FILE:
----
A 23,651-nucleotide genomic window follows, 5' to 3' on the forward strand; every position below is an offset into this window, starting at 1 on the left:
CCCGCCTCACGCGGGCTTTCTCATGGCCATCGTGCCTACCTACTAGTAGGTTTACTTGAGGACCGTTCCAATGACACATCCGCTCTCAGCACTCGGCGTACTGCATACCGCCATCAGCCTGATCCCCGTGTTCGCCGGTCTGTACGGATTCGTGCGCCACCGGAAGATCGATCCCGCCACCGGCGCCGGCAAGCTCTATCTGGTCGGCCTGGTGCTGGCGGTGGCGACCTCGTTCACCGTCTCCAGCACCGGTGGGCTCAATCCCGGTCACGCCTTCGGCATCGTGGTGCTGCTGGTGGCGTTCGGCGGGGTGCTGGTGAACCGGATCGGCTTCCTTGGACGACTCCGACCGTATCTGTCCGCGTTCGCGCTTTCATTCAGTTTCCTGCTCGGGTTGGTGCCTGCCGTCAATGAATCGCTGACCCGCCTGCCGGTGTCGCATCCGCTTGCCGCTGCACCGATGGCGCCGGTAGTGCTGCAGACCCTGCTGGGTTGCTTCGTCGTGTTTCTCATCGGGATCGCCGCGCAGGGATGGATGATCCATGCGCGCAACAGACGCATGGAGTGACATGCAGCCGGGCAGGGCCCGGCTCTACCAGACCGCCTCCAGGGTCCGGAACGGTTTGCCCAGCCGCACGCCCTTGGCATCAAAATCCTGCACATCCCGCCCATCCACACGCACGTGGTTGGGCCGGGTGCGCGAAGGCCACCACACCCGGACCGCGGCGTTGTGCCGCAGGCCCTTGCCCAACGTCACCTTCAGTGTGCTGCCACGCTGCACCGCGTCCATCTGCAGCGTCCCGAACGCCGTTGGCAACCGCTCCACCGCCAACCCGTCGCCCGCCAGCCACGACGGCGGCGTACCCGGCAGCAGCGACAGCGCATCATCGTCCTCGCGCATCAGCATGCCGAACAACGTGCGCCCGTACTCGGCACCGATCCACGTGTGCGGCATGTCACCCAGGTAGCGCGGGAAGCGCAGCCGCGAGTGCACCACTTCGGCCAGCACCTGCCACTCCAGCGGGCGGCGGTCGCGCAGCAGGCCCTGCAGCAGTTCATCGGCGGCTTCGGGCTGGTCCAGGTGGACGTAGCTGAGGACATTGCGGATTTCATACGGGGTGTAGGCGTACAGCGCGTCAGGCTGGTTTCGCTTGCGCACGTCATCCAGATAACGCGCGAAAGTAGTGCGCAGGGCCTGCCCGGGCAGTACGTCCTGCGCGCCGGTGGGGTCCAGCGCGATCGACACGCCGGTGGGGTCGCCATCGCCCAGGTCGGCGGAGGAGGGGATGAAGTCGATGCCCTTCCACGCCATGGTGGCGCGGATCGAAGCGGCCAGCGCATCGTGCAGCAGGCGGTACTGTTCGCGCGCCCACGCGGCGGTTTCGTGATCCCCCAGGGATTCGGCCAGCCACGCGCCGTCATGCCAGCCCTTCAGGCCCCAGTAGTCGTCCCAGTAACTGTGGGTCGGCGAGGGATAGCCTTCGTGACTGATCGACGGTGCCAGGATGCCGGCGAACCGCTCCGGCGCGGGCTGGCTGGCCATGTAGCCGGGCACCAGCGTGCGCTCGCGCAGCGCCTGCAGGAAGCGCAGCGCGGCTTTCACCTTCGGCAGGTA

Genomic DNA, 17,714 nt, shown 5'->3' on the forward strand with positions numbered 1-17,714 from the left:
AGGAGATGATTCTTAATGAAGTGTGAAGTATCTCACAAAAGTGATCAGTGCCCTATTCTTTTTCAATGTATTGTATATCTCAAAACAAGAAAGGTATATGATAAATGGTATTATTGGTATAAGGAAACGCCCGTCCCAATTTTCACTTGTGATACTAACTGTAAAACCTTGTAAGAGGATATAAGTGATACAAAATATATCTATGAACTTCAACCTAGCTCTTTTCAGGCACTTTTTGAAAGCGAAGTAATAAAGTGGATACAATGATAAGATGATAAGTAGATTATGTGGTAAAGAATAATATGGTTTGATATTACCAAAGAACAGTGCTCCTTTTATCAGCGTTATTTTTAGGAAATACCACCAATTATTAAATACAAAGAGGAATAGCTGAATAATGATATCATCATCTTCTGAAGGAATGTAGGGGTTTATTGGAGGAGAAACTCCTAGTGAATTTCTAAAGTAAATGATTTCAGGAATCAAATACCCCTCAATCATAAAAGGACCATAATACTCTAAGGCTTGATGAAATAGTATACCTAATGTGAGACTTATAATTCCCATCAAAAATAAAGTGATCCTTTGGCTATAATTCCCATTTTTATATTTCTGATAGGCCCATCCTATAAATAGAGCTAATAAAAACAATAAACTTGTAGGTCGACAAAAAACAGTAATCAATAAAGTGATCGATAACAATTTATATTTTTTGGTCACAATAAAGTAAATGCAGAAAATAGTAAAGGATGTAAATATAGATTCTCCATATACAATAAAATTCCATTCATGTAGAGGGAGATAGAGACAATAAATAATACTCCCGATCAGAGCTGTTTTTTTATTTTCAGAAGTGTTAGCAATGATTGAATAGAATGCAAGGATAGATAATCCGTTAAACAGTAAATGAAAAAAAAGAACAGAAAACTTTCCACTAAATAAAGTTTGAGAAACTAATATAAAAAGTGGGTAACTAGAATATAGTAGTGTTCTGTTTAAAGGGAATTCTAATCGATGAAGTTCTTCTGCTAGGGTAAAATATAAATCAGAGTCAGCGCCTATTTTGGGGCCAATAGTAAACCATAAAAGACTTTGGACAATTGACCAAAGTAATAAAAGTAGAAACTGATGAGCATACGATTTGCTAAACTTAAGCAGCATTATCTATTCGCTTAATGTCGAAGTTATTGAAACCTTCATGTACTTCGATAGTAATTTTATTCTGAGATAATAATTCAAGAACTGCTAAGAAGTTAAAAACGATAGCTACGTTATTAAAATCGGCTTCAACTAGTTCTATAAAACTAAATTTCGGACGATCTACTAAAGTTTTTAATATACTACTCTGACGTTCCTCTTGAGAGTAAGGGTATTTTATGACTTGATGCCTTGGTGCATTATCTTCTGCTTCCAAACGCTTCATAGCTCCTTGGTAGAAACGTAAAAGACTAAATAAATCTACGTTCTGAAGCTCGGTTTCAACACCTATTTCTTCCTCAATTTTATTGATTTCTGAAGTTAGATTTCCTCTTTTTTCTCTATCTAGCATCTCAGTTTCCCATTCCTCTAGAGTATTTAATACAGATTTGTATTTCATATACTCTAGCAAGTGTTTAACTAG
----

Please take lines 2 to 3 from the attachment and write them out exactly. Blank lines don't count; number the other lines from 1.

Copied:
CCCGCCTCACGCGGGCTTTCTCATGGCCATCGTGCCTACCTACTAGTAGGTTTACTTGAGGACCGTTCCAATGACACATCCGCTCTCAGCACTCGGCGTACTGCATACCGCCATCAGCCTGATCCCCGTGTTCGCCGGTCTGTACGGATTCGTGCGCCACCGGAAGATCGATCCCGCCACCGGCGCCGGCAAGCTCTATCTGGTCGGCCTGGTGCTGGCGGTGGCGACCTCGTTCACCGTCTCCAGCACCGGTGGGCTCAATCCCGGTCACGCCTTCGGCATCGTGGTGCTGCTGGTGGCGTTCGGCGGGGTGCTGGTGAACCGGATCGGCTTCCTTGGACGACTCCGACCGTATCTGTCCGCGTTCGCGCTTTCATTCAGTTTCCTGCTCGGGTTGGTGCCTGCCGTCAATGAATCGCTGACCCGCCTGCCGGTGTCGCATCCGCTTGCCGCTGCACCGATGGCGCCGGTAGTGCTGCAGACCCTGCTGGGTTGCTTCGTCGTGTTTCTCATCGGGATCGCCGCGCAGGGATGGATGATCCATGCGCGCAACAGACGCATGGAGTGACATGCAGCCGGGCAGGGCCCGGCTCTACCAGACCGCCTCCAGGGTCCGGAACGGTTTGCCCAGCCGCACGCCCTTGGCATCAAAATCCTGCACATCCCGCCCATCCACACGCACGTGGTTGGGCCGGGTGCGCGAAGGCCACCACACCCGGACCGCGGCGTTGTGCCGCAGGCCCTTGCCCAACGTCACCTTCAGTGTGCTGCCACGCTGCACCGCGTCCATCTGCAGCGTCCCGAACGCCGTTGGCAACCGCTCCACCGCCAACCCGTCGCCCGCCAGCCACGACGGCGGCGTACCCGGCAGCAGCGACAGCGCATCATCGTCCTCGCGCATCAGCATGCCGAACAACGTGCGCCCGTACTCGGCACCGATCCACGTGTGCGGCATGTCACCCAGGTAGCGCGGGAAGCGCAGCCGCGAGTGCACCACTTCGGCCAGCACCTGCCACTCCAGCGGGCGGCGGTCGCGCAGCAGGCCCTGCAGCAGTTCATCGGCGGCTTCGGGCTGGTCCAGGTGGACGTAGCTGAGGACATTGCGGATTTCATACGGGGTGTAGGCGTACAGCGCGTCAGGCTGGTTTCGCTTGCGCACGTCATCCAGATAACGCGCGAAAGTAGTGCGCAGGGCCTGCCCGGGCAGTACGTCCTGCGCGCCGGTGGGGTCCAGCGCGATCGACACGCCGGTGGGGTCGCCATCGCCCAGGTCGGCGGAGGAGGGGATGAAGTCGATGCCCTTCCACGCCATGGTGGCGCGGATCGAAGCGGCCAGCGCATCGTGCAGCAGGCGGTACTGTTCGCGCGCCCACGCGGCGGTTTCGTGATCCCCCAGGGATTCGGCCAGCCACGCGCCGTCATGCCAGCCCTTCAGGCCCCAGTAGTCGTCCCAGTAACTGTGGGTCGGCGAGGGATAGCCTTCGTGACTGATCGACGGTGCCAGGATGCCGGCGAACCGCTCCGGCGCGGGCTGGCTGGCCATGTAGCCGGGCACCAGCGTGCGCTCGCGCAGCGCCTGCAGGAAGCGCAGCGCGGCTTTCACCTTCGGCAGGTA

Genomic DNA, 17,714 nt, shown 5'->3' on the forward strand with positions numbered 1-17,714 from the left: